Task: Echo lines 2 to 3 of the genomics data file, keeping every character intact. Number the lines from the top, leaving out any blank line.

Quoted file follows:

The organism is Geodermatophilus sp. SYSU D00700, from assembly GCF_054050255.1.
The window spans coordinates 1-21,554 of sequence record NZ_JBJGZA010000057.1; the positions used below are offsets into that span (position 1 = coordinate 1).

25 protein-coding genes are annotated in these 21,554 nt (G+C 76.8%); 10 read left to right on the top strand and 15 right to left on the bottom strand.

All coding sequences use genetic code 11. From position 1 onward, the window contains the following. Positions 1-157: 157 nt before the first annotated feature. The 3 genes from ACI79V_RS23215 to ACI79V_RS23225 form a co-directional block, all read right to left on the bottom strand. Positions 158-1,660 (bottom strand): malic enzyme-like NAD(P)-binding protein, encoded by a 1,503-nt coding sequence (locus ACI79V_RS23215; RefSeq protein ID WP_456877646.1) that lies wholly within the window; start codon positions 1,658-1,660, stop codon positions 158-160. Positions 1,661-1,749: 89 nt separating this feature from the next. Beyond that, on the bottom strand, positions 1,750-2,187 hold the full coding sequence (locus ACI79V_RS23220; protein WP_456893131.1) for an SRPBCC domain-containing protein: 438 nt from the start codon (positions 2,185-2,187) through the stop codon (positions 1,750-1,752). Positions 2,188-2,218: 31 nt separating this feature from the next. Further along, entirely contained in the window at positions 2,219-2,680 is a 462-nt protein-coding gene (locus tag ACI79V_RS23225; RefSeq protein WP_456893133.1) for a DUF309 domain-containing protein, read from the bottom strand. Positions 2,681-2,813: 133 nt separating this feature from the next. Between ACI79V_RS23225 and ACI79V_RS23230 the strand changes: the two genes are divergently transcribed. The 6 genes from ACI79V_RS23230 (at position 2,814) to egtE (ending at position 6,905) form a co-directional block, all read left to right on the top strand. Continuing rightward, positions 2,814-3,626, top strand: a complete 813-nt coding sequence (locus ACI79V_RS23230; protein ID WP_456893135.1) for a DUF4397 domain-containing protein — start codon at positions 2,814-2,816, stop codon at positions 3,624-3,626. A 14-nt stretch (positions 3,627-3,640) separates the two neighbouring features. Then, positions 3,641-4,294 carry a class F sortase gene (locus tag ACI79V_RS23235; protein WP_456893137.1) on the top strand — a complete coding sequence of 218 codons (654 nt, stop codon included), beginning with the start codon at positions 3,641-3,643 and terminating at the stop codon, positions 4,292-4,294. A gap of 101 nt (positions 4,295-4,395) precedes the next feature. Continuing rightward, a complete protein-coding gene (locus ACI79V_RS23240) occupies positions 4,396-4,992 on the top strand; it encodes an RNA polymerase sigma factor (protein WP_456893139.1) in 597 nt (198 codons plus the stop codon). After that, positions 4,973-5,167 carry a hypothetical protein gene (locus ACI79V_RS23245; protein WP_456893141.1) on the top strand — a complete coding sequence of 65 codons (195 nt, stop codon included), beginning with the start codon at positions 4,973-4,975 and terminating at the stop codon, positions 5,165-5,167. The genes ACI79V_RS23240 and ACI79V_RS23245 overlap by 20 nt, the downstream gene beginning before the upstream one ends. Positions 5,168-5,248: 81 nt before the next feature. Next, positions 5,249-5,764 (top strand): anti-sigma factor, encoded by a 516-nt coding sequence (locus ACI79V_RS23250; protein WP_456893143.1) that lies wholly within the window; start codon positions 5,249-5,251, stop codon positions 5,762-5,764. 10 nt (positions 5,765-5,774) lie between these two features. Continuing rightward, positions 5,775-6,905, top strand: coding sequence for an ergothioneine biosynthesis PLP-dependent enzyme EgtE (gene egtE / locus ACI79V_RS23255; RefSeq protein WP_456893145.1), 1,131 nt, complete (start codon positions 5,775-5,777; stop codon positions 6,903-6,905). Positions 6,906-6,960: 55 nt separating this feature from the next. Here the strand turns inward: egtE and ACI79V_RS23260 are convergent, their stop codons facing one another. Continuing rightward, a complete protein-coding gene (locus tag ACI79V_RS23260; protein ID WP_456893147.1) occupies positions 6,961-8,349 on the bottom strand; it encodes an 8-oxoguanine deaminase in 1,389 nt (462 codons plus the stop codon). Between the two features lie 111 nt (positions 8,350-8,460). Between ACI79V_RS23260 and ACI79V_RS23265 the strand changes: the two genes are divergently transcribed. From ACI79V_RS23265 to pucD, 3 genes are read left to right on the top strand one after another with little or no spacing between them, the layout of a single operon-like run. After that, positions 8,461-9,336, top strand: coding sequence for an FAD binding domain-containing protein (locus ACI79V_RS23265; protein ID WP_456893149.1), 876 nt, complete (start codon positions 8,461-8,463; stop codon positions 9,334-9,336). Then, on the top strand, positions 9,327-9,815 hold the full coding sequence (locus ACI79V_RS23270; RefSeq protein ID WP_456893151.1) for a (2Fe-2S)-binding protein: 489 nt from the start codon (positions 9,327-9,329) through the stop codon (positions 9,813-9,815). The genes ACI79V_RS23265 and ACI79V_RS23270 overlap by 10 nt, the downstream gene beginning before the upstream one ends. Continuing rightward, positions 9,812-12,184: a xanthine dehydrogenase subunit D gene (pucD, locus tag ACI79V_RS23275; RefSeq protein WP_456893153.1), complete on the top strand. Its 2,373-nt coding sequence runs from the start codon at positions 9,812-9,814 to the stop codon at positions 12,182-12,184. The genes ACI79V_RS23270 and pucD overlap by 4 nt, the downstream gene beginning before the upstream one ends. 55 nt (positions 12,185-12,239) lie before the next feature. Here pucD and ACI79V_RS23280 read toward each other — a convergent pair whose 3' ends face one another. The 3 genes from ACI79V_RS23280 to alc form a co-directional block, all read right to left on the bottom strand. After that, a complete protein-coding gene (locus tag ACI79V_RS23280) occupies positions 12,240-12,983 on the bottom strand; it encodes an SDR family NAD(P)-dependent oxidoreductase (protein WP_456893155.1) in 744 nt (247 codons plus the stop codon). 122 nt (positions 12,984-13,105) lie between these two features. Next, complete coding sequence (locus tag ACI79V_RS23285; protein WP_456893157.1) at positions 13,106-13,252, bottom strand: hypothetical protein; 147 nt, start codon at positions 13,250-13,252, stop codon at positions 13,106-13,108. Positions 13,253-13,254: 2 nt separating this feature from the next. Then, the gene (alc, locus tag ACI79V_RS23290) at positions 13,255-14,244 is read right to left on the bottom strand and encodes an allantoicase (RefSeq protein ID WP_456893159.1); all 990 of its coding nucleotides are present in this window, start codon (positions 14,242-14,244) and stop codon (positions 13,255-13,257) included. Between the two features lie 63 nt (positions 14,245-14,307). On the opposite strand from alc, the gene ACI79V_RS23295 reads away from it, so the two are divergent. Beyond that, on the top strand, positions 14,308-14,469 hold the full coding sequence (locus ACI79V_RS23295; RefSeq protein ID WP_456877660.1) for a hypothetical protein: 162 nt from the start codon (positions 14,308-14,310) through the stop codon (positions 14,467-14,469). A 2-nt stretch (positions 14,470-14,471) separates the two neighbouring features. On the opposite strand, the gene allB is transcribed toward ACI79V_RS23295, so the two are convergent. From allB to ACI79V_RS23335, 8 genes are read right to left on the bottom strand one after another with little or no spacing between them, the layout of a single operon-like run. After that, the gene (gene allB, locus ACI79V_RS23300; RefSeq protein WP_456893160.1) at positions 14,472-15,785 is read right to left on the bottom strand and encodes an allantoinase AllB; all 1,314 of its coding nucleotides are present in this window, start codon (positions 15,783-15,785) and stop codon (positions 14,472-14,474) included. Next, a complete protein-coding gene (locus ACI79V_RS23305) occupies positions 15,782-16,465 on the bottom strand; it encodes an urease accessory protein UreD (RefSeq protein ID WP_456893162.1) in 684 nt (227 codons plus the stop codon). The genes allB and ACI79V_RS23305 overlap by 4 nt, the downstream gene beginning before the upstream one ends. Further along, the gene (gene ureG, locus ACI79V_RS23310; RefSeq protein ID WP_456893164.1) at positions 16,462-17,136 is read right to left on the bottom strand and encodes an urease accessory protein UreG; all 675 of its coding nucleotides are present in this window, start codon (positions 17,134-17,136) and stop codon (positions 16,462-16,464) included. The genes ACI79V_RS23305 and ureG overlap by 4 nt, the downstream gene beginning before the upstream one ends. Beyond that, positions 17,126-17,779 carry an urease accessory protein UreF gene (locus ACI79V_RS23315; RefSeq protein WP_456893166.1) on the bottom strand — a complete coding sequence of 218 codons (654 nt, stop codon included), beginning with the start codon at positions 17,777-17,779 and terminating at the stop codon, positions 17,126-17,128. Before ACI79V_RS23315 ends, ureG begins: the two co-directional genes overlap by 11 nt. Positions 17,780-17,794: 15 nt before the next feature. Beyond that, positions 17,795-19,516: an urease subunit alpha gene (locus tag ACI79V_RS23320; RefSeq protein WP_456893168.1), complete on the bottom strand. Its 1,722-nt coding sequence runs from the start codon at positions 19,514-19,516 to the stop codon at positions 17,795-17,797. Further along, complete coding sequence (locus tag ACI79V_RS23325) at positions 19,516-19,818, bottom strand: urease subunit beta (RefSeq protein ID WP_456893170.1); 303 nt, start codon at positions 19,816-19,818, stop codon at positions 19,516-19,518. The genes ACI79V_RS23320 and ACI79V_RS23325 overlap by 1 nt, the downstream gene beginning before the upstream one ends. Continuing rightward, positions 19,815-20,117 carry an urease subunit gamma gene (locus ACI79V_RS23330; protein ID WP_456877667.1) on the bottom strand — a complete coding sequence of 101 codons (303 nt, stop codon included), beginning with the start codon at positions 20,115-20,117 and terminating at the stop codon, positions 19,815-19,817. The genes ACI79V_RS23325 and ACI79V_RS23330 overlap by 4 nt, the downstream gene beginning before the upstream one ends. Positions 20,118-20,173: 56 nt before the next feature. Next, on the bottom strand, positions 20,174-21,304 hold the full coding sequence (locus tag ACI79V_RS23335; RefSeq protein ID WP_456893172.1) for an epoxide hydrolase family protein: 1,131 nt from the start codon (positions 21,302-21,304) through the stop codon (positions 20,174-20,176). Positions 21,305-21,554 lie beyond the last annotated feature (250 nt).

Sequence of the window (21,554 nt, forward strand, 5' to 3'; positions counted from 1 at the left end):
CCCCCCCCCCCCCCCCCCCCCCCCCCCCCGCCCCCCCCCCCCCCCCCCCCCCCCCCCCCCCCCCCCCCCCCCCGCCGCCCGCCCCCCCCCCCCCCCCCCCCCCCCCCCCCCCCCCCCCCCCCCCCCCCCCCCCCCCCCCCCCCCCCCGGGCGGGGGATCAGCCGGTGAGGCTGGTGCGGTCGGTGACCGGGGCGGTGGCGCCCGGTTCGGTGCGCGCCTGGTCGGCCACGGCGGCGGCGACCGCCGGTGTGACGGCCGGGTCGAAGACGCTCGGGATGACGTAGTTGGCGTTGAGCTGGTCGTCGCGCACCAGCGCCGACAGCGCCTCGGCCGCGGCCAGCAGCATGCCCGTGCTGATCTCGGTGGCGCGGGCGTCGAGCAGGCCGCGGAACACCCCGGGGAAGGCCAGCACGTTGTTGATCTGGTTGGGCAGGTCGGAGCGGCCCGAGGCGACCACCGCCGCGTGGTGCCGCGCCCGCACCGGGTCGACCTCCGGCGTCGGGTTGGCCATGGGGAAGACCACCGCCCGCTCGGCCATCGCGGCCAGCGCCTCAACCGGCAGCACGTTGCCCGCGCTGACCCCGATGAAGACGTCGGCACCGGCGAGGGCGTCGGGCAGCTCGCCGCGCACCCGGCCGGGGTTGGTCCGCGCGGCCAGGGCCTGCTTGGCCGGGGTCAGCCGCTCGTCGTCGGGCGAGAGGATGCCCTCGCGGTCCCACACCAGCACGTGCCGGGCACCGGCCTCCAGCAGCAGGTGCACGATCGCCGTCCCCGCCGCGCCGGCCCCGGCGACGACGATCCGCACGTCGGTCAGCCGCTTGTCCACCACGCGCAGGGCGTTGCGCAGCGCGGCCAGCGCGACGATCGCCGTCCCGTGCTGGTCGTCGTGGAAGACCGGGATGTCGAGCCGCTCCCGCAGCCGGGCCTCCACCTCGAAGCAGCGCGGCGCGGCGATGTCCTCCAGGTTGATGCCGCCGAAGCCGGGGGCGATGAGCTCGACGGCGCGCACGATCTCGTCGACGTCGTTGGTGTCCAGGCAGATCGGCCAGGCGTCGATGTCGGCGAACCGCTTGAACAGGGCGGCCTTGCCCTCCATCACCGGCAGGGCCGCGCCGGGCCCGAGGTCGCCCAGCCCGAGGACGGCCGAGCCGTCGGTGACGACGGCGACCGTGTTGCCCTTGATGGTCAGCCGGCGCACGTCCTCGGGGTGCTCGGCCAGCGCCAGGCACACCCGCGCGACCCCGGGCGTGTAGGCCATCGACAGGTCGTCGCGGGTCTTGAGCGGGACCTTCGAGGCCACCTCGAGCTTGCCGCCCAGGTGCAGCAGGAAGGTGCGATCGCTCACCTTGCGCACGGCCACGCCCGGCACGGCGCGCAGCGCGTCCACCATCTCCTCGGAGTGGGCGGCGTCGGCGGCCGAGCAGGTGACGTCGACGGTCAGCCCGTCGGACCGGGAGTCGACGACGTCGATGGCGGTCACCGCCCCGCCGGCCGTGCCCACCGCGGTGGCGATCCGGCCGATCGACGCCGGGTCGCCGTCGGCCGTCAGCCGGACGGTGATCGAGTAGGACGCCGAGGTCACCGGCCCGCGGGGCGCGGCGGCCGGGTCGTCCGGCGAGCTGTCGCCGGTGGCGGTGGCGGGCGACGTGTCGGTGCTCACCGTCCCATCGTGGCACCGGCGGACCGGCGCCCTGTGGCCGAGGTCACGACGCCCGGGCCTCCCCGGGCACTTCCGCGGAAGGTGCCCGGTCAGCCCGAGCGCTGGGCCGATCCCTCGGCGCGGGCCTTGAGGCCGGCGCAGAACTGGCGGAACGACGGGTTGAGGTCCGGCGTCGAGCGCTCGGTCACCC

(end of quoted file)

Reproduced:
The window spans coordinates 1-21,554 of sequence record NZ_JBJGZA010000057.1; the positions used below are offsets into that span (position 1 = coordinate 1).

25 protein-coding genes are annotated in these 21,554 nt (G+C 76.8%); 10 read left to right on the top strand and 15 right to left on the bottom strand.